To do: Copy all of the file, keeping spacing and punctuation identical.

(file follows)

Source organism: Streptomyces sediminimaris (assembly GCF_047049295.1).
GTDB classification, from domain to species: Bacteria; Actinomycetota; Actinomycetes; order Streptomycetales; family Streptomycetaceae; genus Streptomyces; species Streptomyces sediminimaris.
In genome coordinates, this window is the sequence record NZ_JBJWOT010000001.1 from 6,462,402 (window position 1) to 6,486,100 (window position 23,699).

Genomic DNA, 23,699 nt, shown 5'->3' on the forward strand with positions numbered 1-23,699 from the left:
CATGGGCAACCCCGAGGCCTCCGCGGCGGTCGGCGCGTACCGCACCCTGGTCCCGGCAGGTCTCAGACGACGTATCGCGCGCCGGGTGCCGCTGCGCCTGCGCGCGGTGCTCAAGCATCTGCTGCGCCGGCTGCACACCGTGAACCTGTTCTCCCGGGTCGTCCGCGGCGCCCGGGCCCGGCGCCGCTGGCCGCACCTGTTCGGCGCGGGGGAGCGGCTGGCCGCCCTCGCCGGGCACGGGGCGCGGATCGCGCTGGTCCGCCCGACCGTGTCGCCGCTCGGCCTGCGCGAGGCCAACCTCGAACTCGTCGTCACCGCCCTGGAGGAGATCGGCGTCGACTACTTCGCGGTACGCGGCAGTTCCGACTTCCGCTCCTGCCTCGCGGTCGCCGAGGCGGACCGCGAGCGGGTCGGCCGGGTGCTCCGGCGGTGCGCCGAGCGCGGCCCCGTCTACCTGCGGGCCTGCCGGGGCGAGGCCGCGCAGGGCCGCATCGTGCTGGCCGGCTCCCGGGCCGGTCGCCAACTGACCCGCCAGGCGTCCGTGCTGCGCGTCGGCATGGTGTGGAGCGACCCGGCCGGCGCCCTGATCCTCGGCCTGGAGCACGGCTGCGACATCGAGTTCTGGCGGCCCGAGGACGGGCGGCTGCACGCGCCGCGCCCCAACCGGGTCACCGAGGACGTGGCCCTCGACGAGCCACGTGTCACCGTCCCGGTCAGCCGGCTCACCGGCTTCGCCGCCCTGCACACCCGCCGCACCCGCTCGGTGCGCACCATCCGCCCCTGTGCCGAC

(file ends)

Source organism: Streptomyces sediminimaris (assembly GCF_047049295.1).
GTDB classification, from domain to species: Bacteria; Actinomycetota; Actinomycetes; order Streptomycetales; family Streptomycetaceae; genus Streptomyces; species Streptomyces sediminimaris.
In genome coordinates, this window is the sequence record NZ_JBJWOT010000001.1 from 6,462,402 (window position 1) to 6,486,100 (window position 23,699).

Genomic DNA, 23,699 nt, shown 5'->3' on the forward strand with positions numbered 1-23,699 from the left:
CATGGGCAACCCCGAGGCCTCCGCGGCGGTCGGCGCGTACCGCACCCTGGTCCCGGCAGGTCTCAGACGACGTATCGCGCGCCGGGTGCCGCTGCGCCTGCGCGCGGTGCTCAAGCATCTGCTGCGCCGGCTGCACACCGTGAACCTGTTCTCCCGGGTCGTCCGCGGCGCCCGGGCCCGGCGCCGCTGGCCGCACCTGTTCGGCGCGGGGGAGCGGCTGGCCGCCCTCGCCGGGCACGGGGCGCGGATCGCGCTGGTCCGCCCGACCGTGTCGCCGCTCGGCCTGCGCGAGGCCAACCTCGAACTCGTCGTCACCGCCCTGGAGGAGATCGGCGTCGACTACTTCGCGGTACGCGGCAGTTCCGACTTCCGCTCCTGCCTCGCGGTCGCCGAGGCGGACCGCGAGCGGGTCGGCCGGGTGCTCCGGCGGTGCGCCGAGCGCGGCCCCGTCTACCTGCGGGCCTGCCGGGGCGAGGCCGCGCAGGGCCGCATCGTGCTGGCCGGCTCCCGGGCCGGTCGCCAACTGACCCGCCAGGCGTCCGTGCTGCGCGTCGGCATGGTGTGGAGCGACCCGGCCGGCGCCCTGATCCTCGGCCTGGAGCACGGCTGCGACATCGAGTTCTGGCGGCCCGAGGACGGGCGGCTGCACGCGCCGCGCCCCAACCGGGTCACCGAGGACGTGGCCCTCGACGAGCCACGTGTCACCGTCCCGGTCAGCCGGCTCACCGGCTTCGCCGCCCTGCACACCCGCCGCACCCGCTCGGTGCGCACCATCCGCCCCTGTGCCGAC